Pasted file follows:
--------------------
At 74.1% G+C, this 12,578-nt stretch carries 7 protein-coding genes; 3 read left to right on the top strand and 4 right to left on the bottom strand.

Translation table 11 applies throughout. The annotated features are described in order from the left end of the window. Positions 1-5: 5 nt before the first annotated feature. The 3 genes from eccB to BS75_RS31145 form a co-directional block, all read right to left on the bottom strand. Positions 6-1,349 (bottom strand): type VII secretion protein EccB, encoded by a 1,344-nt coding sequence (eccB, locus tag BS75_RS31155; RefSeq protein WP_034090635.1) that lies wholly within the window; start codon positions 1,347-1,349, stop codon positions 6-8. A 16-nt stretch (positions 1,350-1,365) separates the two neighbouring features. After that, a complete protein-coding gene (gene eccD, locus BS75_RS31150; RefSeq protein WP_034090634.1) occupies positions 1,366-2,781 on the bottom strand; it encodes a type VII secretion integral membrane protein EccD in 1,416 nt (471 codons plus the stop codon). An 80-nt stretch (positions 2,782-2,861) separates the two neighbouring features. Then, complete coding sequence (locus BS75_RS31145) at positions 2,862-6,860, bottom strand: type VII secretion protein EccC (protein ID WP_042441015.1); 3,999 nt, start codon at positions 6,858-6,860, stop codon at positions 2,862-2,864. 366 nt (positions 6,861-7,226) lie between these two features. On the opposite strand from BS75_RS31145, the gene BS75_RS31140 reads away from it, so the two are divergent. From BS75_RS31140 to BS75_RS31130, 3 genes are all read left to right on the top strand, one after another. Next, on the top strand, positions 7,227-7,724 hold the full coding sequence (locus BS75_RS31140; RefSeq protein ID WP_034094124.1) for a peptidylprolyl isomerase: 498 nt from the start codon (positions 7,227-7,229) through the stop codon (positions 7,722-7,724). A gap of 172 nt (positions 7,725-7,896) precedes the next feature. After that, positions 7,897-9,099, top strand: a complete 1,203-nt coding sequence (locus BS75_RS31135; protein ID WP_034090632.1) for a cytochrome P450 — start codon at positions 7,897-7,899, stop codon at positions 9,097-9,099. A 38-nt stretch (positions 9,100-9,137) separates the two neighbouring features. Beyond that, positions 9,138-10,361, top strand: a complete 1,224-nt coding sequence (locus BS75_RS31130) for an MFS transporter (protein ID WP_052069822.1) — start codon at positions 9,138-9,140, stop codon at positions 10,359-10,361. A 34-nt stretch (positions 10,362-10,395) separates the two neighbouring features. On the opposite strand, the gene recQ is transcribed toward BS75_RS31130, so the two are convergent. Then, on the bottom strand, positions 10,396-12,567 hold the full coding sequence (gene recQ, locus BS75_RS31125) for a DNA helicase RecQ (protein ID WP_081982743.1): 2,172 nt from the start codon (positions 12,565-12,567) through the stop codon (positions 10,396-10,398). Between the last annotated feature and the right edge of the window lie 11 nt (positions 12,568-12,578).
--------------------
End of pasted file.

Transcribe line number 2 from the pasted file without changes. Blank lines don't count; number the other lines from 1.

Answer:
Translation table 11 applies throughout. The annotated features are described in order from the left end of the window. Positions 1-5: 5 nt before the first annotated feature. The 3 genes from eccB to BS75_RS31145 form a co-directional block, all read right to left on the bottom strand. Positions 6-1,349 (bottom strand): type VII secretion protein EccB, encoded by a 1,344-nt coding sequence (eccB, locus tag BS75_RS31155; RefSeq protein WP_034090635.1) that lies wholly within the window; start codon positions 1,347-1,349, stop codon positions 6-8. A 16-nt stretch (positions 1,350-1,365) separates the two neighbouring features. After that, a complete protein-coding gene (gene eccD, locus BS75_RS31150; RefSeq protein WP_034090634.1) occupies positions 1,366-2,781 on the bottom strand; it encodes a type VII secretion integral membrane protein EccD in 1,416 nt (471 codons plus the stop codon). An 80-nt stretch (positions 2,782-2,861) separates the two neighbouring features. Then, complete coding sequence (locus BS75_RS31145) at positions 2,862-6,860, bottom strand: type VII secretion protein EccC (protein ID WP_042441015.1); 3,999 nt, start codon at positions 6,858-6,860, stop codon at positions 2,862-2,864. 366 nt (positions 6,861-7,226) lie between these two features. On the opposite strand from BS75_RS31145, the gene BS75_RS31140 reads away from it, so the two are divergent. From BS75_RS31140 to BS75_RS31130, 3 genes are all read left to right on the top strand, one after another. Next, on the top strand, positions 7,227-7,724 hold the full coding sequence (locus BS75_RS31140; RefSeq protein ID WP_034094124.1) for a peptidylprolyl isomerase: 498 nt from the start codon (positions 7,227-7,229) through the stop codon (positions 7,722-7,724). A gap of 172 nt (positions 7,725-7,896) precedes the next feature. After that, positions 7,897-9,099, top strand: a complete 1,203-nt coding sequence (locus BS75_RS31135; protein ID WP_034090632.1) for a cytochrome P450 — start codon at positions 7,897-7,899, stop codon at positions 9,097-9,099. A 38-nt stretch (positions 9,100-9,137) separates the two neighbouring features. Beyond that, positions 9,138-10,361, top strand: a complete 1,224-nt coding sequence (locus BS75_RS31130) for an MFS transporter (protein ID WP_052069822.1) — start codon at positions 9,138-9,140, stop codon at positions 10,359-10,361. A 34-nt stretch (positions 10,362-10,395) separates the two neighbouring features. On the opposite strand, the gene recQ is transcribed toward BS75_RS31130, so the two are convergent. Then, on the bottom strand, positions 10,396-12,567 hold the full coding sequence (gene recQ, locus BS75_RS31125) for a DNA helicase RecQ (protein ID WP_081982743.1): 2,172 nt from the start codon (positions 12,565-12,567) through the stop codon (positions 10,396-10,398). Between the last annotated feature and the right edge of the window lie 11 nt (positions 12,568-12,578).